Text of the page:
The Robot’s Canvas

Will human creativity survive the 21st century?

Sansu the Cat
Politics & Discourse
13 min readJan 20


Photo Ai-Da, the first robot humanoid artist, at Abu Dhabi, United Arab Emirates.

The Chef, the Runner, and the Chessmaster

“Technopoly is a state of culture. It is also a state of mind. It consists in the deification of technology, which means that the culture seeks its authorization in technology, finds its satisfactions in technology, and takes its orders from technology. This requires the development of a new kind of social order, and of necessity leads to the rapid dissolution of much that is associated with traditional beliefs.”

  • Neil Postman, Technopoly: The Surrender of Culture to Technology (77)

I want you to indulge me in three thought experiments.

Imagine first that there’s a chef named Gordon Bourdain. Gordon is a five-star chef who writes recipes for delicious dishes, but his robots do all the cooking. If Gordon tried to enter culinary school and cook on his own, he would almost certainly fail, but because he has robots to help him, he gets to be a five-star chef and enjoy all the acclaim that comes with it.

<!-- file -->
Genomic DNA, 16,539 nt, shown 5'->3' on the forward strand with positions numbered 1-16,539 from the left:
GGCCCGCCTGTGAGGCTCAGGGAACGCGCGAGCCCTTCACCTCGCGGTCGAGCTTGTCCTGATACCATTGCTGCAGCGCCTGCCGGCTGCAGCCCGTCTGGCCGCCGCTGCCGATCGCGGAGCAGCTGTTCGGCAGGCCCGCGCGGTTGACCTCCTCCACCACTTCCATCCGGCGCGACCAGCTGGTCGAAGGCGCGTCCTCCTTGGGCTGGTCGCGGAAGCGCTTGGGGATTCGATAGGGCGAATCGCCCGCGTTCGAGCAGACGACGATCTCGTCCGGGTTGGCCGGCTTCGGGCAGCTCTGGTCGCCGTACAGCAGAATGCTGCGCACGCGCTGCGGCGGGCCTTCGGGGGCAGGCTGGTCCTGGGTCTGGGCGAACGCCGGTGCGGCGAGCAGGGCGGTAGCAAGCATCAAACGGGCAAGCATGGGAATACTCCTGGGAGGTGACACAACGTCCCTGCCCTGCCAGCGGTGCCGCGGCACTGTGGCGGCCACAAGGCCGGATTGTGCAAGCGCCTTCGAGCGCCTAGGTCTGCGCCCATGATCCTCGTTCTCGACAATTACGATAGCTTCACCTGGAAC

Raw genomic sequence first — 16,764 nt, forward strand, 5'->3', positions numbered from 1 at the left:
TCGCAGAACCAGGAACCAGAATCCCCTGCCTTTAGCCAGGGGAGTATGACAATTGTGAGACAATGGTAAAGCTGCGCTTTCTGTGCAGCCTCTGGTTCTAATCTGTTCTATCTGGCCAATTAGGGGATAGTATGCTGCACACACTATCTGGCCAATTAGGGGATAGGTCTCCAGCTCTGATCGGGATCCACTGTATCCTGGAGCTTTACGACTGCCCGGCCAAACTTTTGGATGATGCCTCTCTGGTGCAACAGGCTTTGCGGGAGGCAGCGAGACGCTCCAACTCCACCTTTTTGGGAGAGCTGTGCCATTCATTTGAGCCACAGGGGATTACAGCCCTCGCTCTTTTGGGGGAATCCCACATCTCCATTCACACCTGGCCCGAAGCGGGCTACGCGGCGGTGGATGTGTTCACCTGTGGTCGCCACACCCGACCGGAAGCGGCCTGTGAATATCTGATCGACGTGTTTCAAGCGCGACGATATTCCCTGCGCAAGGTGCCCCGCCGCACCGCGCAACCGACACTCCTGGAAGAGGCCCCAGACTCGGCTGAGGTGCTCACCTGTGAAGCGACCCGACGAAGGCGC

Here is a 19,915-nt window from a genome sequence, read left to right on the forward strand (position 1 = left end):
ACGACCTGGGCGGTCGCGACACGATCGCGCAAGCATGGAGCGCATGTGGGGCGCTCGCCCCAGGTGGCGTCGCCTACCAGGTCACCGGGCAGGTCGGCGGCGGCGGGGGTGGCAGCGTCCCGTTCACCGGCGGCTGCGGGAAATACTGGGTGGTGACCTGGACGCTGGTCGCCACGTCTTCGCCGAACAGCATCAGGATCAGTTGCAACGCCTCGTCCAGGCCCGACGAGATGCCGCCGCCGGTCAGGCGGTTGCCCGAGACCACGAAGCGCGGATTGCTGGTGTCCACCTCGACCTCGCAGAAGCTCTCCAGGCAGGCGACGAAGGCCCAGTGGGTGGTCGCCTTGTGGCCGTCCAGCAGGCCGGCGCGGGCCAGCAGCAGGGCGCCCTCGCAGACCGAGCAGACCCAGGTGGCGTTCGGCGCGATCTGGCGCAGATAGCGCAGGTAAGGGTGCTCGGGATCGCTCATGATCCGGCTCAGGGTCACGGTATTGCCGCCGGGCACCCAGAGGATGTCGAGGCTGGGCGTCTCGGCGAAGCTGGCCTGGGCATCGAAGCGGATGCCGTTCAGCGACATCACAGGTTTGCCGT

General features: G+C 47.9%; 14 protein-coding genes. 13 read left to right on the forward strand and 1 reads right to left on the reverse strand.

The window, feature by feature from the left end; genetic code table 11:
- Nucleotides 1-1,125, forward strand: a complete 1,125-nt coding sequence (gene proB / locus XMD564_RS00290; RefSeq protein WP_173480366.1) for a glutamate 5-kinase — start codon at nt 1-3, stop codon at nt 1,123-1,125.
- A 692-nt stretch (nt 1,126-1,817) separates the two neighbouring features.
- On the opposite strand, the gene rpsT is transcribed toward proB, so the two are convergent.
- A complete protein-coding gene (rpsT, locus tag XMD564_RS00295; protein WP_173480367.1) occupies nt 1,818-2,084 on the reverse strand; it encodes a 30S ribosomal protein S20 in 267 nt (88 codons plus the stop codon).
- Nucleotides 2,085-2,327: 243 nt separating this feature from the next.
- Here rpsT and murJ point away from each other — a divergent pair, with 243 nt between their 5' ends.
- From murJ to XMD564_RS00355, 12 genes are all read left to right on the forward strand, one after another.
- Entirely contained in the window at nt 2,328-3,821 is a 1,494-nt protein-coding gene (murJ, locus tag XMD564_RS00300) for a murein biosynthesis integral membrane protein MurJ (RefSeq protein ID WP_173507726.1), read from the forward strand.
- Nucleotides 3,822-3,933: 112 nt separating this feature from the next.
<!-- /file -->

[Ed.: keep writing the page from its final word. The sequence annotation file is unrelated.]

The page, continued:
Imagine secondly that there’s a runner named Sonic Bolt. Sonic’s legs are purely mechanical. These, however, are not ordinary prosthetics, but “super legs” which allow him to run ten times faster than the average human. Thanks to his super legs, Sonic wins every race and is now an Olympic gold medalist.

Imagine thirdly that there’s a champion chess player named Magnus Harmon. Whenever Magnus plays chess, he consults a computer named DeepBlue 9000. Each turn, DeepBlue 9000 studies the board and gives Magnus his best suggestion. Magnus follows these suggestions and always beats his opponents without fail. His opponents, it should be noted, have no computers to help them. Thanks to DeepBlue 9000, Magnus has never lost a chess game and gets to call himself a chess champion.

How do you think the chef, who spent years of his life studying in culinary school, feels about Gordon calling himself a “chef”? How do you think the runners who race against Sonic feel, knowing that no matter how fast they run, they can never outrun him? How do you think Magnus’ opponents feel about having to compete with a computer that can always outsmart them?